My cousin, Angel (nope, that’s not her real name either), made a lot of bad decisions when she was in college – including posting pictures of her drinking and doing recreational drugs on Facebook. (A side note here: Facebook’s official policy says it won’t publish pictures of illegal activities, like drug use, or nudity; but due to the amount of information uploaded on to the site by Facebook’s nearly billion users, the site’s had a hard time keeping up with this policy – my cousin’s account proves that if someone doesn’t report the indecent material, it will appear on a profile.) Now, post-graduation, she’s learning the hard way that sharing too muchpersonal information can keep you from getting a job down the road.
- Facebook requires you to use your real name when you sign up for your account. That said, you can get around this by using variations of your true name, or changing your display name once you’ve completed the registration process. Other social networking sites like Twitter and Pinterest don’t require you to use your full name – so don’t.
- Limit your interaction with third-party advertisers and applications. While Facebook operates under one set of privacy rules, the web developers who create these applications often operate under a different set. When you connect with these apps, you’re giving them permission to access and – in some cases – share your personal information.
- This should go without saying, but if my own skin and blood can be so stupid to forget this rule, I’m sure others could: DON’T POST PICTURES OR INFORMATION YOU WOULDN’T WANT YOUR GRANDMOTHER TO SEE. Or your boss. Or your child’s preschool teacher.
It goes without saying that you need to have a strong password for your email account; I use Hotmail for my personal email, and take advantage of the service’s automatic reminder forcing me to change my password every two months or so. Another one of my obvious security essentials is double checking to whom you’re sending an email before you click send – after all, you don’t want to reply to all when making a snide comment about your sister-in-law… not that I’ve made that mistake…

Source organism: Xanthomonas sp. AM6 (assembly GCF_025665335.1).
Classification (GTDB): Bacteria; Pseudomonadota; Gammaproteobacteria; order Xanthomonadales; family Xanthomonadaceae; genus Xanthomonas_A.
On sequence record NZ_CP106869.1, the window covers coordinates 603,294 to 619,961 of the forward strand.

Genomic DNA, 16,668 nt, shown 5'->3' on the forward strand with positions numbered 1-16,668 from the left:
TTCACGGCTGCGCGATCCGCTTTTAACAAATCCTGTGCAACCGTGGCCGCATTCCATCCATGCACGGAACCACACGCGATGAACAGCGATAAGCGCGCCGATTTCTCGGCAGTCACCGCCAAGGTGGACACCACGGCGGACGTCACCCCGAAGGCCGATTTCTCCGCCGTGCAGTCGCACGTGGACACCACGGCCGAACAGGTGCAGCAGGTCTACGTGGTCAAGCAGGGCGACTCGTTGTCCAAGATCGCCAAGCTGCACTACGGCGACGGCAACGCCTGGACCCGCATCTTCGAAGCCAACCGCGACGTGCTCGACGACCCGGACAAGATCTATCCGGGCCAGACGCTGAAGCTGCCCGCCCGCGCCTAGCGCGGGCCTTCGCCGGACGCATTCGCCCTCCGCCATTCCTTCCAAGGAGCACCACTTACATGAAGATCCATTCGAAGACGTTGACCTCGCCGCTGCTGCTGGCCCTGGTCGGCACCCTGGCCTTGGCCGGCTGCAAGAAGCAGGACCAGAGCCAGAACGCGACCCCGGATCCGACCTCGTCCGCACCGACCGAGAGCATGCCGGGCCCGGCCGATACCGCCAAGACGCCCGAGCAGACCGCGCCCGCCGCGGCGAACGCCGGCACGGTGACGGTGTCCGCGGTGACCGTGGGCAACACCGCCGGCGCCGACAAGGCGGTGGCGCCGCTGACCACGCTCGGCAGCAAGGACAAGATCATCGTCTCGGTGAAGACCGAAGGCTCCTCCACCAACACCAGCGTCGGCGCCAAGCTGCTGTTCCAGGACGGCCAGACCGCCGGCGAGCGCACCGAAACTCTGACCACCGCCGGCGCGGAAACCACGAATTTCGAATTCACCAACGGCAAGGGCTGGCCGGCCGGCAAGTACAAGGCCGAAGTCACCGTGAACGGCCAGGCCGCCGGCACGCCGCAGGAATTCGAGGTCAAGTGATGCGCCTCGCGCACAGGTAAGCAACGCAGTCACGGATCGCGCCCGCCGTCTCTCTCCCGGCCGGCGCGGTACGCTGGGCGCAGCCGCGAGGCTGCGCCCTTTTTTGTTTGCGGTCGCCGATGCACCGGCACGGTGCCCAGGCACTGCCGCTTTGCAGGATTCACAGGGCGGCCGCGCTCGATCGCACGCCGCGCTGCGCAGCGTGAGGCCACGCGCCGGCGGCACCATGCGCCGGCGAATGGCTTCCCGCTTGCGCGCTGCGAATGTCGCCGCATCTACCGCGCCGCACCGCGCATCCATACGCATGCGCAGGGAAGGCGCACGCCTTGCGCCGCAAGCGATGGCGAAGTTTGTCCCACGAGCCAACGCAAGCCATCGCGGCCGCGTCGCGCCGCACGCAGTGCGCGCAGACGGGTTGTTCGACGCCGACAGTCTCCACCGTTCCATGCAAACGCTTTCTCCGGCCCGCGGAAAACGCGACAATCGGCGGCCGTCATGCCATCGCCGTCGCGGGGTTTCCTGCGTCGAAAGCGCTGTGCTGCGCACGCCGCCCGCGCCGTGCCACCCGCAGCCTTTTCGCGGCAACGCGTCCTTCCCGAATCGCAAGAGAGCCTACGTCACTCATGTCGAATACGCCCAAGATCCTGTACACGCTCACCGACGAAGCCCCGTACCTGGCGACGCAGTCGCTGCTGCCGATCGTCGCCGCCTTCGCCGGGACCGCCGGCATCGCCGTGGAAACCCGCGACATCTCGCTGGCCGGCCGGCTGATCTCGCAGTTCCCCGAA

- It took me three years of sending personal emails from my company email account to realize that – aha! – my employer was allowed to access and read my messages. Employer-owned email systems are legally allowed to view your messages. In some cases, your Internet Service Provider, or ISP, can do the same. Know who can view your messages before pressing the send button.
- Be aware of phishing scams. These days, everyone seems to know about Nigerian scams, but these can come in all shapes and sizes. A scam can be as obvious as an email from “your bank” – rife with misspellings and a sender’s email address that doesn’t match the company’s domain name – but sometimes scammers are sneaky. When it doubt, call the company for verification.
- Don’t click on suspicious links for online privacy. These can be as insidious as a message from a friend’s personal email account including a malicious link. I always ask the sender if they intended to send me the unexpected link – and if they don’t, I avoid it! Same rule applies for attachments.
- Avoid sharing your email address online. Hackers and scammers troll websites looking for email addresses and accounts to attack. If you must share your email address, write it like this: sampleemailaddress (at) gmail (dot) com. This prevents these trollers from recognizing it as an email address.
These are just a few of my go-to steps to maintain my privacy online – but there are countless other steps you can take to protect your personal information online.